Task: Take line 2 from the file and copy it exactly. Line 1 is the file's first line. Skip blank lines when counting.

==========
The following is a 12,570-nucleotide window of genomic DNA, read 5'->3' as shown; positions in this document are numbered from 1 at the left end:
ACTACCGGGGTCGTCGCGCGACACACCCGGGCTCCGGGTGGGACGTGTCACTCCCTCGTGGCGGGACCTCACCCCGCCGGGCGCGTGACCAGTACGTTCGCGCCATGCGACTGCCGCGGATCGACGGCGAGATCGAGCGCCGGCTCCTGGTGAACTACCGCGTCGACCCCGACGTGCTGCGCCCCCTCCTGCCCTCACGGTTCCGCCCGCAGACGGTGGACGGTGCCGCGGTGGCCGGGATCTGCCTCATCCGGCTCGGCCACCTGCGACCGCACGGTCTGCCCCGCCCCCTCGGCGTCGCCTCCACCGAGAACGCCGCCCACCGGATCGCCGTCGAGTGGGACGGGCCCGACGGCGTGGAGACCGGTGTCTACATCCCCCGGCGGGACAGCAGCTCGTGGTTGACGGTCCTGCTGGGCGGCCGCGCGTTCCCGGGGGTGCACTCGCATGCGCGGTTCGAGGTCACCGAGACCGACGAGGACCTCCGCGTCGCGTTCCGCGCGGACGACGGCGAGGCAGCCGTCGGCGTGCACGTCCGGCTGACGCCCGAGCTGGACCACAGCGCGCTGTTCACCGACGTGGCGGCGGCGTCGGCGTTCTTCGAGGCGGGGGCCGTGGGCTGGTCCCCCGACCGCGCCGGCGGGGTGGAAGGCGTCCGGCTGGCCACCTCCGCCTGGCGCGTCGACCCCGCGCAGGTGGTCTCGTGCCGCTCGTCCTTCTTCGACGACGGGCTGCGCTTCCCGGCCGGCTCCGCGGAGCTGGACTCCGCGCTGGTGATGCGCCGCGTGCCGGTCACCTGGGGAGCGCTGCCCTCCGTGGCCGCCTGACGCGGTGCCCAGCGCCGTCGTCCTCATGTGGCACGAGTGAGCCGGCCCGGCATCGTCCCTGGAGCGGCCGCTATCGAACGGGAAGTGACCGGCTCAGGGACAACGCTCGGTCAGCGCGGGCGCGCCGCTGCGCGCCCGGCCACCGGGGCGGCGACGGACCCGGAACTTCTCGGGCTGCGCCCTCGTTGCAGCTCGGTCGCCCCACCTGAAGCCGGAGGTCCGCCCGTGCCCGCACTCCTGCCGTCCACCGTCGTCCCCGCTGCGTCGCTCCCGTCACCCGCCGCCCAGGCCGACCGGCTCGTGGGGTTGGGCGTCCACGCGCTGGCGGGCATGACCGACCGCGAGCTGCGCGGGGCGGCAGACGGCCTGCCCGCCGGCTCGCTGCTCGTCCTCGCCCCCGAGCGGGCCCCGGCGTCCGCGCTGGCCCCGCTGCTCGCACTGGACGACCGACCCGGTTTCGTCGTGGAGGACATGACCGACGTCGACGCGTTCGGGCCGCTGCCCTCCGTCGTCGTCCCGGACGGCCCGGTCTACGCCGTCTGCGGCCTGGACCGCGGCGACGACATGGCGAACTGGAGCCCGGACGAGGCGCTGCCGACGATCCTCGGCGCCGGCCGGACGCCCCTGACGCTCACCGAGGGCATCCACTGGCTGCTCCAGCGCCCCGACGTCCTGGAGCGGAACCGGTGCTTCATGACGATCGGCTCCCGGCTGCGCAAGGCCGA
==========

ACTACCGGGGTCGTCGCGCGACACACCCGGGCTCCGGGTGGGACGTGTCACTCCCTCGTGGCGGGACCTCACCCCGCCGGGCGCGTGACCAGTACGTTCGCGCCATGCGACTGCCGCGGATCGACGGCGAGATCGAGCGCCGGCTCCTGGTGAACTACCGCGTCGACCCCGACGTGCTGCGCCCCCTCCTGCCCTCACGGTTCCGCCCGCAGACGGTGGACGGTGCCGCGGTGGCCGGGATCTGCCTCATCCGGCTCGGCCACCTGCGACCGCACGGTCTGCCCCGCCCCCTCGGCGTCGCCTCCACCGAGAACGCCGCCCACCGGATCGCCGTCGAGTGGGACGGGCCCGACGGCGTGGAGACCGGTGTCTACATCCCCCGGCGGGACAGCAGCTCGTGGTTGACGGTCCTGCTGGGCGGCCGCGCGTTCCCGGGGGTGCACTCGCATGCGCGGTTCGAGGTCACCGAGACCGACGAGGACCTCCGCGTCGCGTTCCGCGCGGACGACGGCGAGGCAGCCGTCGGCGTGCACGTCCGGCTGACGCCCGAGCTGGACCACAGCGCGCTGTTCACCGACGTGGCGGCGGCGTCGGCGTTCTTCGAGGCGGGGGCCGTGGGCTGGTCCCCCGACCGCGCCGGCGGGGTGGAAGGCGTCCGGCTGGCCACCTCCGCCTGGCGCGTCGACCCCGCGCAGGTGGTCTCGTGCCGCTCGTCCTTCTTCGACGACGGGCTGCGCTTCCCGGCCGGCTCCGCGGAGCTGGACTCCGCGCTGGTGATGCGCCGCGTGCCGGTCACCTGGGGAGCGCTGCCCTCCGTGGCCGCCTGACGCGGTGCCCAGCGCCGTCGTCCTCATGTGGCACGAGTGAGCCGGCCCGGCATCGTCCCTGGAGCGGCCGCTATCGAACGGGAAGTGACCGGCTCAGGGACAACGCTCGGTCAGCGCGGGCGCGCCGCTGCGCGCCCGGCCACCGGGGCGGCGACGGACCCGGAACTTCTCGGGCTGCGCCCTCGTTGCAGCTCGGTCGCCCCACCTGAAGCCGGAGGTCCGCCCGTGCCCGCACTCCTGCCGTCCACCGTCGTCCCCGCTGCGTCGCTCCCGTCACCCGCCGCCCAGGCCGACCGGCTCGTGGGGTTGGGCGTCCACGCGCTGGCGGGCATGACCGACCGCGAGCTGCGCGGGGCGGCAGACGGCCTGCCCGCCGGCTCGCTGCTCGTCCTCGCCCCCGAGCGGGCCCCGGCGTCCGCGCTGGCCCCGCTGCTCGCACTGGACGACCGACCCGGTTTCGTCGTGGAGGACATGACCGACGTCGACGCGTTCGGGCCGCTGCCCTCCGTCGTCGTCCCGGACGGCCCGGTCTACGCCGTCTGCGGCCTGGACCGCGGCGACGACATGGCGAACTGGAGCCCGGACGAGGCGCTGCCGACGATCCTCGGCGCCGGCCGGACGCCCCTGACGCTCACCGAGGGCATCCACTGGCTGCTCCAGCGCCCCGACGTCCTGGAGCGGAACCGGTGCTTCATGACGATCGGCTCCCGGCTGCGCAAGGCCGA